TAIPEI, July 21 (Reuters) – A major Taiwanese Buddhist group said on Wednesday it had signed a deal to buy 5 million doses of BioNTech SE’s (22UAy.DE) COVID-19 vaccine via the German firm’s Chinese sales agent, bumping the island’s order for the shot up to 15 million doses.
The Tzu Chi Foundation said it June it was bidding to get the vaccines, and Taiwan’s government said it would allow the group to negotiate on its behalf for the shot. The vaccines will be donated to the government for distribution.
In a statement on its Facebook page, Tzu Chi said it had signed the deal with a Hong Kong subsidiary of Shanghai Fosun Pharmaceutical Group Co Ltd (600196.SS), which has the right to sell the shot in China, Hong Kong, Macau and Taiwan.
“After successfully signing the vaccine procurement contract, all the purchased vaccines will be donated to the competent authority for use by the public,” it added, without saying when the vaccines would arrive.
Neither BioNTech nor Fosun immediately responded to requests for comment.
The news follows a combined 10 million-dose purchase by two Taiwanese tech firms, TSMC (2330.TW) and Foxconn (2317.TW) plus Foxconn founder Terry Gou’s charity, of the same vaccine earlier in July, which will also be given to the government. read moreCabinet spokesman Lo Ping-cheng expressed the government’s thanks to Tzu Chi, saying the 15 million doses would come in batches, though he did not give a timetable.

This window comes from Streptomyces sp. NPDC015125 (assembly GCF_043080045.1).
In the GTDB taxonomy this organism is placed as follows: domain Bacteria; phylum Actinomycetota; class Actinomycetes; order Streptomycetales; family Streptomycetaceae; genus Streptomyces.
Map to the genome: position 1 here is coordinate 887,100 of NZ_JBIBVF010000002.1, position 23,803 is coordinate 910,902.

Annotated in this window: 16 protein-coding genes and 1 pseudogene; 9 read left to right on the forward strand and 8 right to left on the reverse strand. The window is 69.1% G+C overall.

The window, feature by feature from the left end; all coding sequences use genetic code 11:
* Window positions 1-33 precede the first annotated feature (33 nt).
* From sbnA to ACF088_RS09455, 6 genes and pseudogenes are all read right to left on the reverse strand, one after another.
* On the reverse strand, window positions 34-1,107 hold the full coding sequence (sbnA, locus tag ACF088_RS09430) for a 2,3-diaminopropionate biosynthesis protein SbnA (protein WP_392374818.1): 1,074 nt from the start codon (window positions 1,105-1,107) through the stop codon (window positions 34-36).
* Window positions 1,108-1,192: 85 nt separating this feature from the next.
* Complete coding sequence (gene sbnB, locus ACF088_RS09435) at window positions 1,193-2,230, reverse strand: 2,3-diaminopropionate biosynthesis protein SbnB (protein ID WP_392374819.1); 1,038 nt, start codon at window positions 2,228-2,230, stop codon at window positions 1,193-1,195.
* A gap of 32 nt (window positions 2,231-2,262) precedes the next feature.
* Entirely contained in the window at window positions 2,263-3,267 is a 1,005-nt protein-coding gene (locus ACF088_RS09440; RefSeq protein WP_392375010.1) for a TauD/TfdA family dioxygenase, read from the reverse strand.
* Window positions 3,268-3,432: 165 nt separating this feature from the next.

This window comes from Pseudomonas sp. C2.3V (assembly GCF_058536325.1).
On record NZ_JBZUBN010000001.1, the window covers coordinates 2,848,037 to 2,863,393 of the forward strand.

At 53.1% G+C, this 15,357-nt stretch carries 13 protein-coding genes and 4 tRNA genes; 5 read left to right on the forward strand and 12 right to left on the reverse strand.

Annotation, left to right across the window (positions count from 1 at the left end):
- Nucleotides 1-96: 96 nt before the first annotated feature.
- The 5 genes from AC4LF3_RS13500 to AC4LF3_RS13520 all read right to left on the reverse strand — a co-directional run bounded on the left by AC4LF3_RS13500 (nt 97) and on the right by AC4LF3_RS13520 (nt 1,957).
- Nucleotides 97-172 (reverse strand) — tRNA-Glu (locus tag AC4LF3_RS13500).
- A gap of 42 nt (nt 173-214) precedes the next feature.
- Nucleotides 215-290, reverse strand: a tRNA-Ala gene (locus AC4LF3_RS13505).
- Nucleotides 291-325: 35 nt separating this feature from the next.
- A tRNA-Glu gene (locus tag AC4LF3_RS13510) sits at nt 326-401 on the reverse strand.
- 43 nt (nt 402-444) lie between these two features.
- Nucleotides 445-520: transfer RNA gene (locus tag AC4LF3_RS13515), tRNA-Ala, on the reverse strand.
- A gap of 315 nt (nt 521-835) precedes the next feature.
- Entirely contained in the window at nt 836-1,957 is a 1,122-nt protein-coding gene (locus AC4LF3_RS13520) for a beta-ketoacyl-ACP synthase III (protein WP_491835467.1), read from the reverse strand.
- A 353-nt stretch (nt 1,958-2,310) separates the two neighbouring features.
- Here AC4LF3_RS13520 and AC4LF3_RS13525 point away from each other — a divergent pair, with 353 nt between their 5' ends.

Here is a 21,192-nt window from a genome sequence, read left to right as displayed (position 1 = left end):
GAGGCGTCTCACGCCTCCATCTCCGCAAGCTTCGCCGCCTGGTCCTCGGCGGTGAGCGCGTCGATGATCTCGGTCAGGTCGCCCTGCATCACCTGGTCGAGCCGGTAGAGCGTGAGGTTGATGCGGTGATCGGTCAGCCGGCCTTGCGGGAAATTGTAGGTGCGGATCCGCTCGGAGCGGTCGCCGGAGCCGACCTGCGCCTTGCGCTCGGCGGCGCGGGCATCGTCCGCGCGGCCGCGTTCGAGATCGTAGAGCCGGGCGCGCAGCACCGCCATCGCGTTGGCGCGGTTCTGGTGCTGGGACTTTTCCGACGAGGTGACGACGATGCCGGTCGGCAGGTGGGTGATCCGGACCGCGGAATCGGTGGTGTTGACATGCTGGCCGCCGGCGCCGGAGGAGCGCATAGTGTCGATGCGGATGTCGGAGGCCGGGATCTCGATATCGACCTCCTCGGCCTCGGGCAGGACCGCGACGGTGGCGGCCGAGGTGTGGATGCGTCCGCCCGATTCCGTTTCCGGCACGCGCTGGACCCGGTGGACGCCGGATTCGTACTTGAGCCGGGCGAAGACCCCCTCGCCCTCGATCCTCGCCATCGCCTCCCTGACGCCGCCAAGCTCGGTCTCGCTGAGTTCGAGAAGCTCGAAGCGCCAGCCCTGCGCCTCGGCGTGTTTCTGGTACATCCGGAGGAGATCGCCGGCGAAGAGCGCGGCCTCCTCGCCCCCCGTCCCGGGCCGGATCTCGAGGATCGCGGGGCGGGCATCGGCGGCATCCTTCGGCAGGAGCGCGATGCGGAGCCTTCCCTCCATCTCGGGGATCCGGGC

Taiwan allowed the companies and Tzu Chi to negotiate for the BioNTech vaccine following public pressure that the pace of vaccinations was too slow.
BioNTech developed the vaccine with Pfizer (PFE.N) but Pfizer cannot directly sell it to Taiwan as BioNTech signed that right over to Fosun.Taiwan’s government has millions of vaccines on order, while the United States and Japan have donated close to 6 million doses of the Moderna Inc (MRNA.O) and AstraZeneca Plc (AZN.L) shots.
About 20% of Taiwan’s 23.5 million people have received at least one of the two-shot vaccine regimen, and the government is ramping up its inoculation programme with a short-lived domestic spike in coronavirus infections now well under control.
Taiwan has accused China, which claims the democratically government island as its own territory, of blocking a direct order from BioNTech this year. Beijing denies that.